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The pending regulations of stablecoins

Posted: 26/07/2022


There is currently no legislation in place as to how digital assets should be dealt with or regulated. The English High Court has for some time now accepted the UK Jurisdiction Taskforce’s views[1] that cryptocurrencies are classed as a type of property and should be treated accordingly[2]. A recent High Court ruling[3] also confirmed that non-fungible tokens (NFTs) are also a form of property and can, therefore, be protected in such a way.

The Law Commission[4] similarly reached the conclusion in November 2021 that no legislative reform is necessary for smart contracts, blockchain, distributed ledgers and cryptocurrencies and that the English common law is able to facilitate and support these emerging technologies.

Despite this, the lack of legislation and regulation has left many confused as to how to treat digital assets. Not only are many companies struggling to determine whether or not their activities and services relating to digital assets fall within the regulator perimeter, but many individuals are also falling victim to crypto or NFT scams and frauds with little to no protection and limited recourse.

The government has therefore considered the UK’s legislative and regulatory framework around this growing asset class and its underlying technology and is now moving to change the position to offer greater clarity and protection. This could not have come at a better time considering the recent ‘crypto winter’ that largely caused the crash of certain algorithmic stablecoins.

What is a stablecoin?

A stablecoin is a form of cryptocurrency whose value is pegged to fiat currency. As such, a stablecoin is, in theory, more stable than other cryptoassets and is more akin to traditional payment instruments in comparison to more traditional types of cryptocurrency such as Bitcoin, which are typically used for investment. Stablecoins are now being widely used as an entry into cryptocurrency. Depending on the way in which they are designed, stablecoins may already be subject to UK financial services regulation, although many are currently not in scope.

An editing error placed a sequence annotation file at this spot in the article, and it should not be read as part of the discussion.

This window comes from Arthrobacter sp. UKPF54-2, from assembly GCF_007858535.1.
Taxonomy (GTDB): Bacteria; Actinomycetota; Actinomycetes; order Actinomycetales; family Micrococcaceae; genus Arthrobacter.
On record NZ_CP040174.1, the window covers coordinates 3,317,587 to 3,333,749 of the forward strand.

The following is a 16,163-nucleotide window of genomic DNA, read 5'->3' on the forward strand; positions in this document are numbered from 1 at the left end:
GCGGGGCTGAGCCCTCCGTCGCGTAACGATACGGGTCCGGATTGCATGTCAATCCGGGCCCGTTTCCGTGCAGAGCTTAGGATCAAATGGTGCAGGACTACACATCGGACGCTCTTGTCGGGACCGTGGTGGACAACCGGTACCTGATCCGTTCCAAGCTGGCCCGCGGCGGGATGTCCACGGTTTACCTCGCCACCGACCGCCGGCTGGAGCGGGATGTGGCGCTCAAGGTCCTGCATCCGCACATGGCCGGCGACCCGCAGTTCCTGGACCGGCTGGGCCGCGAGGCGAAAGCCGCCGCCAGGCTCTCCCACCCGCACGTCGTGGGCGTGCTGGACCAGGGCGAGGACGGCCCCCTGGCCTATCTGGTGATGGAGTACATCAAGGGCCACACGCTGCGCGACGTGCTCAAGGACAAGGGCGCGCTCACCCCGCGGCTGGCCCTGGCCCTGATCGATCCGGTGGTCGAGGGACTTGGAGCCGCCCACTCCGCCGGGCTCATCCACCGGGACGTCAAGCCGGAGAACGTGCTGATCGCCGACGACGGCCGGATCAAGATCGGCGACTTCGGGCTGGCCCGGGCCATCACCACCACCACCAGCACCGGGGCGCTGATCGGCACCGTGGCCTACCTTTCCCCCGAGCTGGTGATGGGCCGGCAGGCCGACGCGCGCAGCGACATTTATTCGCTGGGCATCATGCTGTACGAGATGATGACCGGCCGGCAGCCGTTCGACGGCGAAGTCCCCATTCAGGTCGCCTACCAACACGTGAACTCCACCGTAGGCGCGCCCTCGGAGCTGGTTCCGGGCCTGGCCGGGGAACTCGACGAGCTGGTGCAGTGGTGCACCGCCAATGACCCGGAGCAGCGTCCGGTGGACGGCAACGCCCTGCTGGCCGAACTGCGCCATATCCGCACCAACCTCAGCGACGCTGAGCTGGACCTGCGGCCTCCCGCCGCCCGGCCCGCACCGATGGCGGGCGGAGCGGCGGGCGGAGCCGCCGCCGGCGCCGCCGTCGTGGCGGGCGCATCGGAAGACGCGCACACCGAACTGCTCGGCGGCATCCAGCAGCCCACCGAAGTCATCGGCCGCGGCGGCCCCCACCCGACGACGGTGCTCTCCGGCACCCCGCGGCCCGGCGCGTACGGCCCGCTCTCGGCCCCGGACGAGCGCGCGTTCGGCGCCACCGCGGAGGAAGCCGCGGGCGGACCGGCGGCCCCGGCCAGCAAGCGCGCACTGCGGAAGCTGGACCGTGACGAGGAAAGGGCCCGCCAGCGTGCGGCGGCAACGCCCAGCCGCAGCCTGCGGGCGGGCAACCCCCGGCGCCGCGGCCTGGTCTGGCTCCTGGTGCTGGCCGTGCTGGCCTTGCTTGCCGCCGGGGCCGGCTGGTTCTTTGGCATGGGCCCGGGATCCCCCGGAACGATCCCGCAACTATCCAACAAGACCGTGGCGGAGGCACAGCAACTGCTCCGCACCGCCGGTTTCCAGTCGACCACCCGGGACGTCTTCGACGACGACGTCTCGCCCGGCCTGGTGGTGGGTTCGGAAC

A consultation and call for evidence were launched by the UK government in January 2021 to understand how the government and regulators could ensure that the UK’s regulatory framework is equipped to harness the benefit of new technologies and to support innovation and competition, while mitigating risks to consumers, market integrity and financial stability.

HM Treasury’s response to the consultation was published in April 2022, outlining the government’s intention to bring stablecoins, when used as a means of payment, into the regulatory permitter.

The Financial Services and Markets Bill

The UK government subsequently released the Financial Services and Markets Bill on 20 July 2022 for its first reading. The 335-page bill claims 'to make provision about the regulation of financial services and markets; and for connected purposes'. However, the part of the bill that is of crucial importance to the blockchain community and those using digital assets is its focus on imposing legislation and regulation about 'digital settlement assets' as this is a new concept that has not previously been defined in legislation.

The bill refers to 'digital settlement assets' (DSAs) which are defined as a digital representation of value or rights that - regardless of whether they are cryptographically secured or not:  

  • can be used for the settlement of payment obligation;
  • can be transferred, stored or traded electronically; and
  • uses technology supporting the recording or storage of data (which may include distributed ledger technology).

The definition of a DSA is therefore very wide and goes beyond digital assets that are recorded on a blockchain, such as cryptocurrency and NFTs. As this type of asset class is nascent, the bill grants HM Treasury a power to amend this definition in the future as the underlying technology or the use of these assets continues to develop.

The UK government has planned to regulate this space on a staged basis. It currently seeks to bring activities facilitating the use of certain stablecoins, where used as a means of payment, into the UK regulatory perimeter primarily by amending the existing electronic money and payment system regulatory frameworks.

The bill therefore seeks to implement a regime which allows for the clear identification of the applicable regulatory requirements where a payment system using DSAs or DSA service providers is recognised as being systemic by HM Treasury.

The bill affords HM Treasury powers to make regulations connected with:

  • (a) The regulation of payments that include digital settlement assets.
  • (b) The regulation of: